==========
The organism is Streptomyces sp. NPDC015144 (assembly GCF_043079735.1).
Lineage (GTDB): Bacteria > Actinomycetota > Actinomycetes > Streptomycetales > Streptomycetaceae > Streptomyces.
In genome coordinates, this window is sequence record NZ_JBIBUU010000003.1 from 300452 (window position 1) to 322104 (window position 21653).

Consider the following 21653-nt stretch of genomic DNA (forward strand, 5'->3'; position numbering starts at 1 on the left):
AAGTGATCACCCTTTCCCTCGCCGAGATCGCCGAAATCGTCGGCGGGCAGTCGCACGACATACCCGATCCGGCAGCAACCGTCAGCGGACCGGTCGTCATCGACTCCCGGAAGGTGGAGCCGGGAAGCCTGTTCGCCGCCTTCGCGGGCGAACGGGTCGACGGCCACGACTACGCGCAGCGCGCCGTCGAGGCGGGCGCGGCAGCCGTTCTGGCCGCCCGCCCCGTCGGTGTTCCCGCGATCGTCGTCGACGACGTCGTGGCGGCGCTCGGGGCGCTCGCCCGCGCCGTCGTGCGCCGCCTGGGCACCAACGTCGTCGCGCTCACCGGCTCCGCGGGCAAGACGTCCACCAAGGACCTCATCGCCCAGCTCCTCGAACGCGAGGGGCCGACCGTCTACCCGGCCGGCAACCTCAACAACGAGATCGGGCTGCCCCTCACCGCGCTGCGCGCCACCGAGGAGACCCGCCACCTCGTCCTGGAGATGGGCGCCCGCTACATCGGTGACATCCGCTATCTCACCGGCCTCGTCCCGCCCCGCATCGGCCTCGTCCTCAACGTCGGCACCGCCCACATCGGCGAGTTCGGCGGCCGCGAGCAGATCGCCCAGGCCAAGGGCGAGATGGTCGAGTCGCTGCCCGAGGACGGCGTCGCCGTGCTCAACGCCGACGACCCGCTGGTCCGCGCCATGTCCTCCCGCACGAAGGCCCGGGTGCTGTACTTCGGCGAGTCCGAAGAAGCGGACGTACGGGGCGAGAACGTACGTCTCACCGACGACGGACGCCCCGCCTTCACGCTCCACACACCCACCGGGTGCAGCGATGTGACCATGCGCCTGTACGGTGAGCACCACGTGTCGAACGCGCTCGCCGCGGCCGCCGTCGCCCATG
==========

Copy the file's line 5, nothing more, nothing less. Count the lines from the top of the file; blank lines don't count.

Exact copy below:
AAGTGATCACCCTTTCCCTCGCCGAGATCGCCGAAATCGTCGGCGGGCAGTCGCACGACATACCCGATCCGGCAGCAACCGTCAGCGGACCGGTCGTCATCGACTCCCGGAAGGTGGAGCCGGGAAGCCTGTTCGCCGCCTTCGCGGGCGAACGGGTCGACGGCCACGACTACGCGCAGCGCGCCGTCGAGGCGGGCGCGGCAGCCGTTCTGGCCGCCCGCCCCGTCGGTGTTCCCGCGATCGTCGTCGACGACGTCGTGGCGGCGCTCGGGGCGCTCGCCCGCGCCGTCGTGCGCCGCCTGGGCACCAACGTCGTCGCGCTCACCGGCTCCGCGGGCAAGACGTCCACCAAGGACCTCATCGCCCAGCTCCTCGAACGCGAGGGGCCGACCGTCTACCCGGCCGGCAACCTCAACAACGAGATCGGGCTGCCCCTCACCGCGCTGCGCGCCACCGAGGAGACCCGCCACCTCGTCCTGGAGATGGGCGCCCGCTACATCGGTGACATCCGCTATCTCACCGGCCTCGTCCCGCCCCGCATCGGCCTCGTCCTCAACGTCGGCACCGCCCACATCGGCGAGTTCGGCGGCCGCGAGCAGATCGCCCAGGCCAAGGGCGAGATGGTCGAGTCGCTGCCCGAGGACGGCGTCGCCGTGCTCAACGCCGACGACCCGCTGGTCCGCGCCATGTCCTCCCGCACGAAGGCCCGGGTGCTGTACTTCGGCGAGTCCGAAGAAGCGGACGTACGGGGCGAGAACGTACGTCTCACCGACGACGGACGCCCCGCCTTCACGCTCCACACACCCACCGGGTGCAGCGATGTGACCATGCGCCTGTACGGTGAGCACCACGTGTCGAACGCGCTCGCCGCGGCCGCCGTCGCCCATG